Wednesday, July 21, 2010

Changing the Laws: Part 1 - Exactly what should be changed?

It would appear to me that there are a great many people that believe that the laws should be changed. They seem to agree that the laws are draconian in nature and should do more to protect from the real risks to society rather than throwing a blanket over an entire group because the type of offense is so offensive that the general public is appalled that someone would suggest that we change anything.

It is glaringly apparent that the laws as they are currently are too expensive to even try to carry out, with the tracking they expect the sheer volume of record keeping for even the most efficient office is impossible. The law enforcement agencies know this, the states know this, and it would seem that as individuals the general public sees it as well. Even some of the parents of the children that some of these laws are named after think that the laws have gone too far.

So the question remains... Where do we start in the legislative process to get the ball rolling in the right direction?

Figure out exactly what you want changed, not 'just the law' but what about that law needs to be changed. The reason is, they won't abolish it, that would be foolish, there are monsters out there that do need to be punished and then need to be treated.

Start by studying the law as it is written for your state. I will be using Wisconsin as an example because that is where I live and will be working on the laws here myself. I have to put out my disclaimer right now though. I am not a lawyer, I am not a politician, I am just a wife of a sex offender that want to make a difference for my husband, myself and others in our situation. I do not know if these suggestions will work ultimately, but I have to try.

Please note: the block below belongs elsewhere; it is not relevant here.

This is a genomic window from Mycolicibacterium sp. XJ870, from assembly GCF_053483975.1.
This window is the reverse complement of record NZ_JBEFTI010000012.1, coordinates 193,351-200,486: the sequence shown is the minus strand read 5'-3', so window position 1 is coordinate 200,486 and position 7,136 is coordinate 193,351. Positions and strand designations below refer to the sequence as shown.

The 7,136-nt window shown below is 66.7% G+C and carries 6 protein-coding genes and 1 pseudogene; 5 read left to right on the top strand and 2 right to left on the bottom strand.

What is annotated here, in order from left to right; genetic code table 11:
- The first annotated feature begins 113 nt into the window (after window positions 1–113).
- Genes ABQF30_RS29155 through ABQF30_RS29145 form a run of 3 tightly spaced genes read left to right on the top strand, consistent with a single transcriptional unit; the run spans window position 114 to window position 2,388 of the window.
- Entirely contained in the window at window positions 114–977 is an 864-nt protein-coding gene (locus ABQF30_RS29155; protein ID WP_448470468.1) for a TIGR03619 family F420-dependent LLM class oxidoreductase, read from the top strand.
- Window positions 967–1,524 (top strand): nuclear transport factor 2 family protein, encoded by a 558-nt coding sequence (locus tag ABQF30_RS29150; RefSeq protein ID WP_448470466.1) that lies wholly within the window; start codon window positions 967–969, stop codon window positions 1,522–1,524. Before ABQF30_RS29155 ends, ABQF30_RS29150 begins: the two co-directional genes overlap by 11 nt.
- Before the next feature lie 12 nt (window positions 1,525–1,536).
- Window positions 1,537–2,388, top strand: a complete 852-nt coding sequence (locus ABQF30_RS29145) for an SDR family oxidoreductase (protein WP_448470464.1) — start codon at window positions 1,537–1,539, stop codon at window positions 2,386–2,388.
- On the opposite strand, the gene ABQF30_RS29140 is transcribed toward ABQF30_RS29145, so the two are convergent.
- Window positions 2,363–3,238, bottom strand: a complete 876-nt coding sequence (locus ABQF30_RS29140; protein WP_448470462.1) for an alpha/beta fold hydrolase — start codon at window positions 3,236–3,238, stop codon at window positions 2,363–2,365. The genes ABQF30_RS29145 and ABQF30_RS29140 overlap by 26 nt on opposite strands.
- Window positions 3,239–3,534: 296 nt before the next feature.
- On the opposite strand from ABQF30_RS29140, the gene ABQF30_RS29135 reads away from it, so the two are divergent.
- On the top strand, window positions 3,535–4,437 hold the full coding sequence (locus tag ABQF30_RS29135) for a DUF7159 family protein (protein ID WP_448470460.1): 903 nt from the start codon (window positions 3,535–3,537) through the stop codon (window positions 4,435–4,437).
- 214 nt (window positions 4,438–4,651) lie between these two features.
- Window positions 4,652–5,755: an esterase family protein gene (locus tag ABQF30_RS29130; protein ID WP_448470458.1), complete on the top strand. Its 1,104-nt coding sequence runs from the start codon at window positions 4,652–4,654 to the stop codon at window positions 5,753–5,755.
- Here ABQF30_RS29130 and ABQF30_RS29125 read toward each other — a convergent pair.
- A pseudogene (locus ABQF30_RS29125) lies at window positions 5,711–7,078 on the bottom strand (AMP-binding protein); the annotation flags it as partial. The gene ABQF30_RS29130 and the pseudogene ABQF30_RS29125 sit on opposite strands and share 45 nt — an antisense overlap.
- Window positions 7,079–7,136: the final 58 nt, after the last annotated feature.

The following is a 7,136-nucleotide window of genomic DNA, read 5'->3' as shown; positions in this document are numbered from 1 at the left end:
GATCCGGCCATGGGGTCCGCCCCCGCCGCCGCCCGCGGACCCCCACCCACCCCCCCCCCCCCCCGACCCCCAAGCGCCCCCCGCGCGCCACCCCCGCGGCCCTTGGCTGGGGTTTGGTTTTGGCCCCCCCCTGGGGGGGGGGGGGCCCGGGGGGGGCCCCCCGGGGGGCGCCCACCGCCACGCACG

Wisconsin Sex Offender Law Information:
This link is to a page of all sorts of information, the statues are towards the bottom of the page.

51.375 - Honesty testing of sex offenders
This law is about administering and utilizing a polygraph not only in treatment but in court proceedings for civil commitment. In our courts of law a polygraphy is not admissible, yet here it can be used in court proceedings that pertain to the civil commitment of the offender. I can see why they would like to use it in treatment as a tool, but not as part of a proceeding that will determine if a person is ever allowed back into society.

This is just one small example of how the laws as they are written single out the sex offender.

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